Albrecht Dürer

The Knight, Death, and the Devil

1513
The knight here symbolizes the life of the Christian in the practical world of decision and action, a concept related to the writings of the humanist scholar Desiderius Erasmus of Rotterdam. In his Handbook of the Christian Soldier of 1504, Erasmus demanded that “all those spooks and phantoms which come upon you as in the very gorges of Hades must be deemed for naught after the example of Virgil’s Aeneas.” (According to The Aeneid, Aeneas founded Rome after surviving the fall of Troy as well as many hardships on his journey to Italy.) The horned Devil with a face resembling a wild boar sneaks up on the knight from behind with a pickaxe. Death, wearing a crown and encircled by snakes, holds an hourglass to taunt the knight. The dog represents Faith as an untiring companion. In the Renaissance, the salamander was thought to be impervious to flame and could extinguish fires, which complements the fearlessness of the knight in the presence of Death and the Devil.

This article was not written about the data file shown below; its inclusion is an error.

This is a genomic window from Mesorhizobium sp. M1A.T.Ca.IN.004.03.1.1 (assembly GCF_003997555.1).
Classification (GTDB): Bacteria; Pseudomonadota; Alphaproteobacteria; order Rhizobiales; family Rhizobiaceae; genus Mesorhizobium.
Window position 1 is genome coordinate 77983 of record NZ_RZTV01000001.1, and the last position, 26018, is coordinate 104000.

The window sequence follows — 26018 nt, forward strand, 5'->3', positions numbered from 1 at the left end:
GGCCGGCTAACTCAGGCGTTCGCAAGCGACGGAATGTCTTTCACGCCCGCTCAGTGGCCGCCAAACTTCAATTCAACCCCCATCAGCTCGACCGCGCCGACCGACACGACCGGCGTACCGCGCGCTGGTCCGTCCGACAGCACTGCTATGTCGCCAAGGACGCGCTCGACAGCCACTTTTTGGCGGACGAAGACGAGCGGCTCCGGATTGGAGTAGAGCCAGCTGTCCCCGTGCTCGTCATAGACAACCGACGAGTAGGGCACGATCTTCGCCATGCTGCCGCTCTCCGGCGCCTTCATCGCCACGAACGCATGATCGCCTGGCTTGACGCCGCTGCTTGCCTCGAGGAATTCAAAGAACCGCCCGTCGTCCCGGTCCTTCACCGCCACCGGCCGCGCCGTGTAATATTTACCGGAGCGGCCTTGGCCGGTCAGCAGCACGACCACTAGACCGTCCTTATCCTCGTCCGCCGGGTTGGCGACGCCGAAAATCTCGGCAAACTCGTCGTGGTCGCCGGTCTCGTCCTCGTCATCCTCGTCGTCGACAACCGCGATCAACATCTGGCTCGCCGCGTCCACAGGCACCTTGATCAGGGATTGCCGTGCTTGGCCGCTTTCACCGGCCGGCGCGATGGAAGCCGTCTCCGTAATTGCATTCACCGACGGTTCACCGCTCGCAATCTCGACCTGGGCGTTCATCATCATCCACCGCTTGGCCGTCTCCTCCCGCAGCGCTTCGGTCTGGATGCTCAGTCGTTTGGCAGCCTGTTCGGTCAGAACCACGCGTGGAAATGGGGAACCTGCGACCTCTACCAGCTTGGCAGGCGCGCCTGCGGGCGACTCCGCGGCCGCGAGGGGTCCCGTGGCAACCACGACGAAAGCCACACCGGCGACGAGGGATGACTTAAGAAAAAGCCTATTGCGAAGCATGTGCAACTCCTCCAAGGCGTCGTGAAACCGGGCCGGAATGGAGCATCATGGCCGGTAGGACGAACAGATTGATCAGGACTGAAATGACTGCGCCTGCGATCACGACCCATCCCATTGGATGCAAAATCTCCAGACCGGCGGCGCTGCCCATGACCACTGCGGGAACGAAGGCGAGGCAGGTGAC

Title
The Knight, Death, and the Devil
Date
1513
Medium
Print
Materials
engraving on laid paper, with japan paper borders
Dimensions
24.7 x 18.9 cm
Nationality
German
Credit line
Purchased 1921
Accession number
1836

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